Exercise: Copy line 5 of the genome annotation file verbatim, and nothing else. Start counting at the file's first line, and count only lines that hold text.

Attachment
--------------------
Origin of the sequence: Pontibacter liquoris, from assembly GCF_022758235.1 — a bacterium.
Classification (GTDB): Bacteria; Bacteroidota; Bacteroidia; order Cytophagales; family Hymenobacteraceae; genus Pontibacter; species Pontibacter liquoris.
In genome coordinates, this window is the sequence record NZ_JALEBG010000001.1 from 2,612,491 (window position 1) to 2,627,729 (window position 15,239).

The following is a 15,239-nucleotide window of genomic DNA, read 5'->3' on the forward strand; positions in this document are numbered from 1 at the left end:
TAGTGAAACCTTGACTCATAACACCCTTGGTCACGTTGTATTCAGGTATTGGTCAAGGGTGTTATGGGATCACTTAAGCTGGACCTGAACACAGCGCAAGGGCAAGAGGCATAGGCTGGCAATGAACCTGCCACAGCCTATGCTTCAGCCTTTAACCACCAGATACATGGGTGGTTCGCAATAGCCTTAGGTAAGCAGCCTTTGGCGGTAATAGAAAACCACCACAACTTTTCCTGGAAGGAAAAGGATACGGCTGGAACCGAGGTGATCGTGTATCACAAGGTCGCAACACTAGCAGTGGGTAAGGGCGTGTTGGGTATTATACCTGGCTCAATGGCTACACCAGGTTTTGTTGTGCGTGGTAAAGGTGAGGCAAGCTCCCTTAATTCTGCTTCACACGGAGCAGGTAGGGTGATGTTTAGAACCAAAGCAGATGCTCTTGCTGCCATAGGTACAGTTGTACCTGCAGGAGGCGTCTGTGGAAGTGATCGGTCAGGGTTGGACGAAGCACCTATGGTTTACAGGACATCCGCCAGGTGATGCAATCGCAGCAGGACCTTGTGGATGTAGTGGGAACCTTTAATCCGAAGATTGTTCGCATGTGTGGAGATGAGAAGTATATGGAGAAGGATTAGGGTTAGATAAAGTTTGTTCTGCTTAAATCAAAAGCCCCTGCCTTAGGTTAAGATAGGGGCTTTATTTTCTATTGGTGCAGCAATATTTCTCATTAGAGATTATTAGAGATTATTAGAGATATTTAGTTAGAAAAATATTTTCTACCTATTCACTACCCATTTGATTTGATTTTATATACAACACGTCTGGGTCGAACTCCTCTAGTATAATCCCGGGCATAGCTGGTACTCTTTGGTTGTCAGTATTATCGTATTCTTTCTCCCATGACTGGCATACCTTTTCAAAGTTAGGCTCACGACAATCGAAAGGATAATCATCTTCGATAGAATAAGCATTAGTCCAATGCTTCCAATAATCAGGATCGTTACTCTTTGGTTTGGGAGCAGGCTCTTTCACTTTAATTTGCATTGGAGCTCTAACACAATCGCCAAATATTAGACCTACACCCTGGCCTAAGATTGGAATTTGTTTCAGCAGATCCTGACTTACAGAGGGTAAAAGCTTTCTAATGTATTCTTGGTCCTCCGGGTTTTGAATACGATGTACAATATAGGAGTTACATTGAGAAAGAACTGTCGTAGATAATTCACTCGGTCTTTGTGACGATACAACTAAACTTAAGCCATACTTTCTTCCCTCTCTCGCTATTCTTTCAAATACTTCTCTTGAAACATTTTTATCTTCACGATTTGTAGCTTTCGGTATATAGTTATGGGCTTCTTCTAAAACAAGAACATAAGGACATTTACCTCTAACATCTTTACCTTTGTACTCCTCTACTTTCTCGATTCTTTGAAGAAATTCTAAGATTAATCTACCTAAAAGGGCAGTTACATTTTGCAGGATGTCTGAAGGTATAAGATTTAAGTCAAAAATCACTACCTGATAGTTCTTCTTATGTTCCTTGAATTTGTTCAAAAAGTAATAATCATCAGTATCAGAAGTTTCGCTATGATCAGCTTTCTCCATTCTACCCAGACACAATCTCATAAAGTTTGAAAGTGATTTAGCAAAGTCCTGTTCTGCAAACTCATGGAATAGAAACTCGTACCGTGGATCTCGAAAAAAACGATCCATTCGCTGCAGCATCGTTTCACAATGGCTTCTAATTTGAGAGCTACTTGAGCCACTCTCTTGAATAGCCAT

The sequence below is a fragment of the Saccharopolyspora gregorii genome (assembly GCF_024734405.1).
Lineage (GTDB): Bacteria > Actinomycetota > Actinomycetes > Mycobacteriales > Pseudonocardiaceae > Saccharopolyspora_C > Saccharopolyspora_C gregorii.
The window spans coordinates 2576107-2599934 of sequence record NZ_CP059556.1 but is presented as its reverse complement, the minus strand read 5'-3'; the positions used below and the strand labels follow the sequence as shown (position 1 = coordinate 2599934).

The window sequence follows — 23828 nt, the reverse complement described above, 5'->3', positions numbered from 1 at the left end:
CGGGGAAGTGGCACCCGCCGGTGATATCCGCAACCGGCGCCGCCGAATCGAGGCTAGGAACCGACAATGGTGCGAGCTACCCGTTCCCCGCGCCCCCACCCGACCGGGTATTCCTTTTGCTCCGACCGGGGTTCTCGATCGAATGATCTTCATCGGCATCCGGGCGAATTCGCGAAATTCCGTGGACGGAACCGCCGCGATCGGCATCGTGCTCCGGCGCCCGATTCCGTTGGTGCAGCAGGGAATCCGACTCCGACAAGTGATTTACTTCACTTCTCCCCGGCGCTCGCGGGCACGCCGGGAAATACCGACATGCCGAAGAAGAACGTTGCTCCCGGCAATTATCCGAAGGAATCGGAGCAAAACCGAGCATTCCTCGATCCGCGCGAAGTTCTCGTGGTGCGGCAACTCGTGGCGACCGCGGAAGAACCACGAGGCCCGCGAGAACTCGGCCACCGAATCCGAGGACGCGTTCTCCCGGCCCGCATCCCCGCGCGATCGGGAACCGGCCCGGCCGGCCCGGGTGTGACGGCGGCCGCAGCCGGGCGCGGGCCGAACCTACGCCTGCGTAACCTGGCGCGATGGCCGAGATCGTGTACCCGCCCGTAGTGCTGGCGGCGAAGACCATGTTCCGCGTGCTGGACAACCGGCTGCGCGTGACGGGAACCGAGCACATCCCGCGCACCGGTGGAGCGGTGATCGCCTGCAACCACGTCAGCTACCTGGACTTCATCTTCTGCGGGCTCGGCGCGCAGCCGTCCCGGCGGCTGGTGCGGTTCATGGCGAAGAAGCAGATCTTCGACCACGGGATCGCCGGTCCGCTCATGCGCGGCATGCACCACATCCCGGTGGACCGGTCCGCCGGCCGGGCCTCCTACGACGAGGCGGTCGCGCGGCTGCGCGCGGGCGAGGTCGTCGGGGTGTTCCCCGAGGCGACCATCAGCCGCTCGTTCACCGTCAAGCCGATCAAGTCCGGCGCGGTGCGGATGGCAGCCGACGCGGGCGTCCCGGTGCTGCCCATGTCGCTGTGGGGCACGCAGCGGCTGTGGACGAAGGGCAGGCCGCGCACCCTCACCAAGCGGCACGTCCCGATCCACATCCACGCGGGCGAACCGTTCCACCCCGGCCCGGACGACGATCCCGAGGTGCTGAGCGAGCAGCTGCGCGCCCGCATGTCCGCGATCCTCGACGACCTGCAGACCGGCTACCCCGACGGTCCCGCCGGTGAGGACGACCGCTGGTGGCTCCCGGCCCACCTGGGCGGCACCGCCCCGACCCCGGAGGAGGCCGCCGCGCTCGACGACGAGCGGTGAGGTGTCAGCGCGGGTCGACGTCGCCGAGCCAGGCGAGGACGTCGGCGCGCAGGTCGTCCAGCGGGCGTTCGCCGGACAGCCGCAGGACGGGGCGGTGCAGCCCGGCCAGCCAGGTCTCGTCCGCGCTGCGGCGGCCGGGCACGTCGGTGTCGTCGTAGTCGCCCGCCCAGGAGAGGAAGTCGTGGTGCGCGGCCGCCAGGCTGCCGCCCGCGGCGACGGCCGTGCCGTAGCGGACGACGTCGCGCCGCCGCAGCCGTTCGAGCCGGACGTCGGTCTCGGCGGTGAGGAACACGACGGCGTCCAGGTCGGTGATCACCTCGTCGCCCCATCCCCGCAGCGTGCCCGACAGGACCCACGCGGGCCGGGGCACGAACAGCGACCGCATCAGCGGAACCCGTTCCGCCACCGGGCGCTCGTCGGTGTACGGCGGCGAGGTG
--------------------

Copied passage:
TAGTGAAACCTTGACTCATAACACCCTTGGTCACGTTGTATTCAGGTATTGGTCAAGGGTGTTATGGGATCACTTAAGCTGGACCTGAACACAGCGCAAGGGCAAGAGGCATAGGCTGGCAATGAACCTGCCACAGCCTATGCTTCAGCCTTTAACCACCAGATACATGGGTGGTTCGCAATAGCCTTAGGTAAGCAGCCTTTGGCGGTAATAGAAAACCACCACAACTTTTCCTGGAAGGAAAAGGATACGGCTGGAACCGAGGTGATCGTGTATCACAAGGTCGCAACACTAGCAGTGGGTAAGGGCGTGTTGGGTATTATACCTGGCTCAATGGCTACACCAGGTTTTGTTGTGCGTGGTAAAGGTGAGGCAAGCTCCCTTAATTCTGCTTCACACGGAGCAGGTAGGGTGATGTTTAGAACCAAAGCAGATGCTCTTGCTGCCATAGGTACAGTTGTACCTGCAGGAGGCGTCTGTGGAAGTGATCGGTCAGGGTTGGACGAAGCACCTATGGTTTACAGGACATCCGCCAGGTGATGCAATCGCAGCAGGACCTTGTGGATGTAGTGGGAACCTTTAATCCGAAGATTGTTCGCATGTGTGGAGATGAGAAGTATATGGAGAAGGATTAGGGTTAGATAAAGTTTGTTCTGCTTAAATCAAAAGCCCCTGCCTTAGGTTAAGATAGGGGCTTTATTTTCTATTGGTGCAGCAATATTTCTCATTAGAGATTATTAGAGATTATTAGAGATATTTAGTTAGAAAAATATTTTCTACCTATTCACTACCCATTTGATTTGATTTTATATACAACACGTCTGGGTCGAACTCCTCTAGTATAATCCCGGGCATAGCTGGTACTCTTTGGTTGTCAGTATTATCGTATTCTTTCTCCCATGACTGGCATACCTTTTCAAAGTTAGGCTCACGACAATCGAAAGGATAATCATCTTCGATAGAATAAGCATTAGTCCAATGCTTCCAATAATCAGGATCGTTACTCTTTGGTTTGGGAGCAGGCTCTTTCACTTTAATTTGCATTGGAGCTCTAACACAATCGCCAAATATTAGACCTACACCCTGGCCTAAGATTGGAATTTGTTTCAGCAGATCCTGACTTACAGAGGGTAAAAGCTTTCTAATGTATTCTTGGTCCTCCGGGTTTTGAATACGATGTACAATATAGGAGTTACATTGAGAAAGAACTGTCGTAGATAATTCACTCGGTCTTTGTGACGATACAACTAAACTTAAGCCATACTTTCTTCCCTCTCTCGCTATTCTTTCAAATACTTCTCTTGAAACATTTTTATCTTCACGATTTGTAGCTTTCGGTATATAGTTATGGGCTTCTTCTAAAACAAGAACATAAGGACATTTACCTCTAACATCTTTACCTTTGTACTCCTCTACTTTCTCGATTCTTTGAAGAAATTCTAAGATTAATCTACCTAAAAGGGCAGTTACATTTTGCAGGATGTCTGAAGGTATAAGATTTAAGTCAAAAATCACTACCTGATAGTTCTTCTTATGTTCCTTGAATTTGTTCAAAAAGTAATAATCATCAGTATCAGAAGTTTCGCTATGATCAGCTTTCTCCATTCTACCCAGACACAATCTCATAAAGTTTGAAAGTGATTTAGCAAAGTCCTGTTCTGCAAACTCATGGAATAGAAACTCGTACCGTGGATCTCGAAAAAAACGATCCATTCGCTGCAGCATCGTTTCACAATGGCTTCTAATTTGAGAGCTACTTGAGCCACTCTCTTGAATAGCCAT